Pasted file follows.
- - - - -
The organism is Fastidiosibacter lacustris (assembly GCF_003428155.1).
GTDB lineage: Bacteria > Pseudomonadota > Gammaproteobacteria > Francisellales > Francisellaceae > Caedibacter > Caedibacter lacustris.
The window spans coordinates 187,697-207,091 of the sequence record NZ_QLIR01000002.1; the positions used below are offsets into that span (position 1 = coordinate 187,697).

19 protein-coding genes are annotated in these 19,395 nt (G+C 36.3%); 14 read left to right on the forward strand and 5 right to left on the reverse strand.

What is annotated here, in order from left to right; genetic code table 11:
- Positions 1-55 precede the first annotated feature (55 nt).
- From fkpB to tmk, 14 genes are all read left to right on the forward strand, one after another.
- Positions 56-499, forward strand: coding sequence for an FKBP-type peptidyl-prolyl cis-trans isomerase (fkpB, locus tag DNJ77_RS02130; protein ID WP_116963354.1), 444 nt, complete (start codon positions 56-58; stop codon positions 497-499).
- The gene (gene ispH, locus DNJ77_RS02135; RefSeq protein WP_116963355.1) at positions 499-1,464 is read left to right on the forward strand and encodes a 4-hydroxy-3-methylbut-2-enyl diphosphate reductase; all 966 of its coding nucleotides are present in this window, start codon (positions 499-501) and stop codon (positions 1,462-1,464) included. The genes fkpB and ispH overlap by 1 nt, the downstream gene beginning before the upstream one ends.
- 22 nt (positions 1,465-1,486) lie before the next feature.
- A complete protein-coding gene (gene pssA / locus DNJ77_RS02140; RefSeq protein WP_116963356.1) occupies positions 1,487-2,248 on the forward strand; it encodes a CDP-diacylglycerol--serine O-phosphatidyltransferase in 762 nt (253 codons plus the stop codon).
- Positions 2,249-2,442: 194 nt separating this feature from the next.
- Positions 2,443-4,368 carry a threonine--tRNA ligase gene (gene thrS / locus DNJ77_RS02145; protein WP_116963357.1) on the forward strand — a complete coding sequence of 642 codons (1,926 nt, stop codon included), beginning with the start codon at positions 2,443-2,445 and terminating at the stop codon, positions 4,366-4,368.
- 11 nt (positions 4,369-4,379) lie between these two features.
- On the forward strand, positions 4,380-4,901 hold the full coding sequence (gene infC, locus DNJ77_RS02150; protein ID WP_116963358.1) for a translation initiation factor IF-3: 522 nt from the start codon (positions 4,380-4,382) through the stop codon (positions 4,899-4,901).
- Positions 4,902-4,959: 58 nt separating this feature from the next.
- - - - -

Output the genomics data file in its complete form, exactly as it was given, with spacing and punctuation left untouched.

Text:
The organism is Fastidiosibacter lacustris (assembly GCF_003428155.1).
GTDB lineage: Bacteria > Pseudomonadota > Gammaproteobacteria > Francisellales > Francisellaceae > Caedibacter > Caedibacter lacustris.
The window spans coordinates 187,697-207,091 of the sequence record NZ_QLIR01000002.1; the positions used below are offsets into that span (position 1 = coordinate 187,697).

19 protein-coding genes are annotated in these 19,395 nt (G+C 36.3%); 14 read left to right on the forward strand and 5 right to left on the reverse strand.

What is annotated here, in order from left to right; genetic code table 11:
- Positions 1-55 precede the first annotated feature (55 nt).
- From fkpB to tmk, 14 genes are all read left to right on the forward strand, one after another.
- Positions 56-499, forward strand: coding sequence for an FKBP-type peptidyl-prolyl cis-trans isomerase (fkpB, locus tag DNJ77_RS02130; protein ID WP_116963354.1), 444 nt, complete (start codon positions 56-58; stop codon positions 497-499).
- The gene (gene ispH, locus DNJ77_RS02135; RefSeq protein WP_116963355.1) at positions 499-1,464 is read left to right on the forward strand and encodes a 4-hydroxy-3-methylbut-2-enyl diphosphate reductase; all 966 of its coding nucleotides are present in this window, start codon (positions 499-501) and stop codon (positions 1,462-1,464) included. The genes fkpB and ispH overlap by 1 nt, the downstream gene beginning before the upstream one ends.
- 22 nt (positions 1,465-1,486) lie before the next feature.
- A complete protein-coding gene (gene pssA / locus DNJ77_RS02140; RefSeq protein WP_116963356.1) occupies positions 1,487-2,248 on the forward strand; it encodes a CDP-diacylglycerol--serine O-phosphatidyltransferase in 762 nt (253 codons plus the stop codon).
- Positions 2,249-2,442: 194 nt separating this feature from the next.
- Positions 2,443-4,368 carry a threonine--tRNA ligase gene (gene thrS / locus DNJ77_RS02145; protein WP_116963357.1) on the forward strand — a complete coding sequence of 642 codons (1,926 nt, stop codon included), beginning with the start codon at positions 2,443-2,445 and terminating at the stop codon, positions 4,366-4,368.
- 11 nt (positions 4,369-4,379) lie between these two features.
- On the forward strand, positions 4,380-4,901 hold the full coding sequence (gene infC, locus DNJ77_RS02150; protein ID WP_116963358.1) for a translation initiation factor IF-3: 522 nt from the start codon (positions 4,380-4,382) through the stop codon (positions 4,899-4,901).
- Positions 4,902-4,959: 58 nt separating this feature from the next.